The first elements of a planned 3,800-strong UN peacekeeping task force for the troubled Ituri District of northeastern Democratic Republic of the Congo (DRC) have arrived in Bunia, the main city of the region, the UN Mission in the country, known as MONUC, reported on Wednesday.
MONUC spokesman Hamadoun Toure said at a news conference in the capital, Kinshasa, that 180 Bangladeshi soldiers had arrived, while others were en route from Entebbe in neighbouring Uganda. Nepal and Indonesia are among other countries who would be contributing forces.
"The rest of the troops that are expected will arrive progressively until 15 August for a smooth handover on 1 September from the multinational force in order to ensure peace, security and stability in Ituri," he said.
The EU-led multinational military operation in Bunia is being conducted in accordance with UN Security Council Resolution 1484 of 30 May 2003, which authorised the deployment of an interim emergency peace enforcement mission until 1 September.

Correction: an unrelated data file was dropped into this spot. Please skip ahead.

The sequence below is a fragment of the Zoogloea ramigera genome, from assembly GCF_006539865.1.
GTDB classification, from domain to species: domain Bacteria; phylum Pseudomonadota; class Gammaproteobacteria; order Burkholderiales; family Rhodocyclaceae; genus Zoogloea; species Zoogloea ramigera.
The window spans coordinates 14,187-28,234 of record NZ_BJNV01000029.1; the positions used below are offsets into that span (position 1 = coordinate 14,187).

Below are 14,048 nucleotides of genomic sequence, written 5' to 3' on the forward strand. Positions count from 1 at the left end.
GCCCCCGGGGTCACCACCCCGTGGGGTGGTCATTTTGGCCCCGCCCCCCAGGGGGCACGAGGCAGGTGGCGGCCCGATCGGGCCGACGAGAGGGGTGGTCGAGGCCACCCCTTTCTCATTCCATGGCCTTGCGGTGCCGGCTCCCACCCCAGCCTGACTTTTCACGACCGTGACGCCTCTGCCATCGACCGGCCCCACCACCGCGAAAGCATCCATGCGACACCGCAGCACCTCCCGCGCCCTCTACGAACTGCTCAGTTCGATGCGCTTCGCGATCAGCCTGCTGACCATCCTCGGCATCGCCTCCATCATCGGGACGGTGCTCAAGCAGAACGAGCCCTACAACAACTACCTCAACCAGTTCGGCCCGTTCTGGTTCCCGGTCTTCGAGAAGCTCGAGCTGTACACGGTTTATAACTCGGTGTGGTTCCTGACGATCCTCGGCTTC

Toure added that while calm was slowly returning to Bunia, and people were gradually returning to their homes, a certain amount of tension still prevailed in the town.
The "task force" for Ituri would be MONUC's second, following the recent deployment of a 1,500-strong South African force in Kindu in the east, whose mission is to disarm and repatriate Interahamwe, Rwandan Hutu militias, and soldiers of Rwanda's former army, ex-FAR, said to be largely responsible for the 1994 genocide.
Toure also reported that a soldier of the South African contingent in Kindu was killed on Tuesday when he was run over by a lorry driven by another South-African soldier. Cpl Matshavha, of the 2nd South African Infantry Battalion, was immediately evacuated to the Basoko Base hospital where he was declared dead an hour later. Toure said a full investigation was underway.